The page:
Economic economic or practical returns
Individualistic stand out as independent and unique
Political be in control or have influence
Altruist humanitarian efforts or to help others altruistically
Regulatory establish order, routine and structure
Theoretical knowledge, learning and understanding

Camille Cooper

DISC Style

Values/Drivers

Very HighAesthetic Places great importance in finding a good work-life balance, creating more than destroying and artistic self expression.
LowEconomic A team player and may put others' needs before self.
AverageIndividualistic Not an extremist and able to balance the needs of both others and self.
Very LowPolitical Tend to be non-competitive and demonstrate a higher service orientation.
HighAltruist Has a high desire to help others learn, grow, and develop.
HighRegulatory Strong preference for following established systems or creating them if none present.
Very HighTheoretical Passionate about learning for its own sake. Continually in learning mode and bringing a very high degree of technical or knowledge base credibility.

Things to do to effectively communicate with Camille Cooper:

  • Provide logical and practical evidence.
  • Break the ice with a brief personal comment.
  • Present your ideas and opinions in a non-threatening way.
  • Use the conversation to direct you back to the topic or issue at hand.
  • Provide clear, specific solutions, and support your position.
  • Outline individual tasks and responsibilities in writing.
  • Allow time to verify the issues and potential outcomes.

Things to avoid to effectively communicate with Camille Cooper:

  • Don't stick too rigidly to the agenda.
  • Don't use someone else's opinions as evidence.
  • Don't be unrealistic with deadlines.
  • Don't use unreliable evidence or testimonials.
  • Don't stick to a strictly business agenda. Loosen up a little.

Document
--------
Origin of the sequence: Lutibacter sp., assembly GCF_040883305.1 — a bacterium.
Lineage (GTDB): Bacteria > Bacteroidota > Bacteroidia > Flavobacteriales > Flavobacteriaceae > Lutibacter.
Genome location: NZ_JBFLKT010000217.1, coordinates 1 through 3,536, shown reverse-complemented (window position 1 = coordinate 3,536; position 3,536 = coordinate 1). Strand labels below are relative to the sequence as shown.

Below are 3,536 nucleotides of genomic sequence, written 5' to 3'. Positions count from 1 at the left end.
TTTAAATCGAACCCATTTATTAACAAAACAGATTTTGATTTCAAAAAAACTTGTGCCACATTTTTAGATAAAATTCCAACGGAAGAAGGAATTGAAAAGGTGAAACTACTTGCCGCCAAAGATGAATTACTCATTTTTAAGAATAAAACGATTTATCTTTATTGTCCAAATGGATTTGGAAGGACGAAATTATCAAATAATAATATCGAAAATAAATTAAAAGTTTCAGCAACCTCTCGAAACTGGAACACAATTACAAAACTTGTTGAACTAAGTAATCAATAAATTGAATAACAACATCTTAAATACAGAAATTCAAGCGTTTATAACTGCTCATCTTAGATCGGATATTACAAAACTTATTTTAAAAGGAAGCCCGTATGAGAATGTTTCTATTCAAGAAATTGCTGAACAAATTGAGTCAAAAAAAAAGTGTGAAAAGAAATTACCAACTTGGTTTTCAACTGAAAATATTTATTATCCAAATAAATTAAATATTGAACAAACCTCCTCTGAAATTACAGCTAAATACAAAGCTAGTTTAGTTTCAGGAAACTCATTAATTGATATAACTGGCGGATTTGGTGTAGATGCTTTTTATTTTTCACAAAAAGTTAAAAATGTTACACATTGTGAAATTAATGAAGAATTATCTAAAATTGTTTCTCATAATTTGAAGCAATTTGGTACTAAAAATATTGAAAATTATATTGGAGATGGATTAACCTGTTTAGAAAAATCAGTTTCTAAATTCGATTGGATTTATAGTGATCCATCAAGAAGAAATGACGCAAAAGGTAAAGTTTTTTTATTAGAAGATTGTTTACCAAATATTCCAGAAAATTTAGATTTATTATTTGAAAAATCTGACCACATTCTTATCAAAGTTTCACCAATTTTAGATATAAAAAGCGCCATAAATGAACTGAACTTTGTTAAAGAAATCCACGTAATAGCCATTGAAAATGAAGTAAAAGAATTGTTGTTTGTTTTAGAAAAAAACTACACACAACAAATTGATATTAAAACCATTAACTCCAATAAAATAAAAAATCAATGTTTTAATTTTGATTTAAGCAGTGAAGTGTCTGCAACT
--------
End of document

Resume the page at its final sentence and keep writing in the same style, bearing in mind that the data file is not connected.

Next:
• If you disagree, don't let it reflect on others personally, and don't let it affect the relationship.
  • Avoid being impersonal or judgmental.

Christopher Brown

DISC Style

Values/Drivers

AverageAesthetic Able to appreciate the benefit for balance and harmony without losing sight of the practical side of things.
Very HighEconomic Very competitive and bottom-line oriented.
HighIndividualistic Has no problem standing up for your own rights and may impart this energy into others as well.
AveragePolitical Flexible, able to take or leave the power or clout that comes with the job title or assignment.
Very LowAltruist Guards trust level so as not to get burned, either self or team.
AverageRegulatory Able to balance and understand the need to have structure and order, but not paralyzed without it.
Very HighTheoretical Passionate about learning for its own sake. Continually in learning mode and bringing a very high degree of technical or knowledge base credibility.

Things to do to effectively communicate with Christopher Brown:

  • Be accurate and realistic, don't over-inflate ideas or outcomes.
  • Take your time to be precise and thorough.
  • Make an organized appeal for support and contributions.
  • Provide clear, specific solutions, and support your position.
  • Do your homework, because others will have already done their share of it.
  • Observe for possible areas of disagreement as some may not be verbal about them.
  • Find some areas of common interest and involvement.

Things to avoid to effectively communicate with Christopher Brown:

  • Don't make decisions for others.
  • Don't manipulate or bully others into agreeing.
  • Don't be domineering or demanding.
  • Don't use unreliable evidence or testimonials.
  • Don't use quick manipulations of ideas.
  • Don't leave things up in the air, or to work out by chance.
  • Don't rush the issues or the decision-making process.

David Van Buren

DISC Style

Values/Drivers

AverageAesthetic Able to appreciate the benefit for balance and harmony without losing sight of the practical side of things.
Very HighEconomic Very competitive and bottom-line oriented.